The study estimates that improving the operating efficiency of power utilities through reforms at the institutional level would save Africa US$2.7 billion a year. The study highlights that the lack of efficiency in the collection of payments from customers represents a significant lost opportunity in terms of revenue and, therefore, capital for further investment. In certain African states (Burkina Faso, Ghana, Niger and Uganda, for instance) uncollected power bills represent as much as 1% of GDP.

The study also suggests that increasing regional trade in power through the likes of the West African Power Pool and the Southern African Power Pool represents a potential saving of US$2 billion per year in energy costs.

Financing Infrastructure

The study states that Africa is already spending US$45 billion a year on infrastructure but suggests that much of this (about US$8 billion per year) is wasted through inefficiencies and poor management (excessive staffing, distribution losses, undercollecting revenue and inadequate maintenance, for example). African utilities are unable to collect around US$2.4 billion a year of services billed whereas the efficient use of existing resources could release an additional US$17.4 billion in finance for infrastructure per annum. If these efficiencies were achieved, it would leave a substantial funding gap of approximately US$31 billion.

A more positive angle

The study makes for a rather depressing read and it is clear that reducing the US$31 billion-per-year infrastructure funding gap is a daunting challenge.

However, on a more positive note, the massive need for basic infrastructure should ­ and does – represent a very attractive opportunity for all of those in the infrastructure development market: developers, equity investors, operators, construction contractors, banks and financial institutions and, indeed, the African public sector.

In the years leading up to the global financial crisis, foreign direct investment into Africa was strong and growing from US$4 billion in 2002 to $20 billion in 2007. National sources of finance during that time also grew, benefitting from the growth and high prices of natural resources, amongst other factors.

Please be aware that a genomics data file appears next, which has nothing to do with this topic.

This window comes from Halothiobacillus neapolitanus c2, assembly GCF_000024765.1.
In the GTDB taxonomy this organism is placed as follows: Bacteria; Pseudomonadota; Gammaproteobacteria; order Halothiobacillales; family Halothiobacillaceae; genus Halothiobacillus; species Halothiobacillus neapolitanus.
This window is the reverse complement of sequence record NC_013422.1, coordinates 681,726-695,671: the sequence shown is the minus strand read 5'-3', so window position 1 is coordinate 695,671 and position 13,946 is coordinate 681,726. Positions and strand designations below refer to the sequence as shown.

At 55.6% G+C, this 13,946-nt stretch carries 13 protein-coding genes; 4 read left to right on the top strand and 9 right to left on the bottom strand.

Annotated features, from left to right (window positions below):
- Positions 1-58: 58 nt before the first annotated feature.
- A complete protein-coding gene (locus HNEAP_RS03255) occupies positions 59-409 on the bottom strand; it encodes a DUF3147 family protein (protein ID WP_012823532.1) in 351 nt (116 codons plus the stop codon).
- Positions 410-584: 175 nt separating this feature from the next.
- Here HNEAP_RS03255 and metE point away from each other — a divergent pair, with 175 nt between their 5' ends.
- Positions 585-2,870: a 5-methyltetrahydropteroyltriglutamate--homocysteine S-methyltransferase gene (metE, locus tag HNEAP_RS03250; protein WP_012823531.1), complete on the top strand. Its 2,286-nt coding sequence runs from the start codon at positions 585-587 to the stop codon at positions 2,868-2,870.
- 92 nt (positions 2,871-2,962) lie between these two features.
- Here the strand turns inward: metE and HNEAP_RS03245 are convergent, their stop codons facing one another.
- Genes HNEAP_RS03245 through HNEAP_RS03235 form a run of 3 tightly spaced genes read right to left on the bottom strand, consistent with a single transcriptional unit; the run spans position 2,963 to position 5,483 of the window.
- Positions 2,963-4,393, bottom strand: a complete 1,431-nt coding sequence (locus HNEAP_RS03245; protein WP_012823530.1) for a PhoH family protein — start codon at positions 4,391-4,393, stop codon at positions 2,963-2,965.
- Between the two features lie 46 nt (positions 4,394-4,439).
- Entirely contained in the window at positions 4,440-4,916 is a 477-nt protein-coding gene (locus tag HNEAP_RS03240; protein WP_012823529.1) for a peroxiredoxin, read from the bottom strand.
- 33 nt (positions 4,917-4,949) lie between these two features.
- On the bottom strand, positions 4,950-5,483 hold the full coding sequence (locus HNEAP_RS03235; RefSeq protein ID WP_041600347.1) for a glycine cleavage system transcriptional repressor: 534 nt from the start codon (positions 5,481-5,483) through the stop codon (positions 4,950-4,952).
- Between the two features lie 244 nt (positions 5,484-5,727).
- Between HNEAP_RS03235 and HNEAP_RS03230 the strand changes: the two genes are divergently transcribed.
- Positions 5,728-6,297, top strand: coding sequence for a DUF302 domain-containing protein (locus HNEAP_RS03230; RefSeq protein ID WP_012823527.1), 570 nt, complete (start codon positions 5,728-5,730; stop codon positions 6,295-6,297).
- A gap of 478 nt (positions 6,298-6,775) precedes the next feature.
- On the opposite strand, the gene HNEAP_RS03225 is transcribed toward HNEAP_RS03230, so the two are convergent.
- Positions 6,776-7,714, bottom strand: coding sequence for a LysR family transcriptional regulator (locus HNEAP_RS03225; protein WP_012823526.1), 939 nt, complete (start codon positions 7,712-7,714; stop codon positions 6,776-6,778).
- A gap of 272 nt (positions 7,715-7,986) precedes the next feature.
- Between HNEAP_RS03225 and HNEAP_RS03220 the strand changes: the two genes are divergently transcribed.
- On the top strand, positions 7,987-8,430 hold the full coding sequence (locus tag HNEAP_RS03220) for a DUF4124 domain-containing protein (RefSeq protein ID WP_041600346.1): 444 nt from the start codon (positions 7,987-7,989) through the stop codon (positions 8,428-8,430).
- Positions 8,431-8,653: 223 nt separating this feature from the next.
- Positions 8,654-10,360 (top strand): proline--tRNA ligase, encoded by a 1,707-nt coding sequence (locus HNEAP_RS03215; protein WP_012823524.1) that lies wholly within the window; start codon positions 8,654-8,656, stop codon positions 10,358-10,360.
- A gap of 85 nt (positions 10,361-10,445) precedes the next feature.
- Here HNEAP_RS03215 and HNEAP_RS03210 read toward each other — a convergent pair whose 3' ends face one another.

Although the global financial crisis has stemmed the growth of investment into Africa for now, as a law firm specialising in African infrastructure development and financing, we have certainly noticed an increase in the numbers of projects being tendered and undertaken.

It is also clear that there is no lack of interest or money from the development finance institutions and multilaterals as well as from the large number of debt and equity funds that focus on the continent when it comes to infrastructure projects.

With African-based commercial banks having been less affected by the financial turmoil, there is good evidence to show that the appetite of the commercial bank market is returning (though at relatively low levels still). The domestic capital markets, at least in certain African countries, also seem to be strengthening again as demonstrated by the success of the recent infrastructure bond issued by the Central Bank of Kenya. The Central Bank of Kenya received US$589 million in bids for the bond (more than twice oversubscribed) and has announced a plan for a third infrastructure bond.

These positive indicators do not make the challenge any less daunting but certainly suggest that there are those ready to rise to it.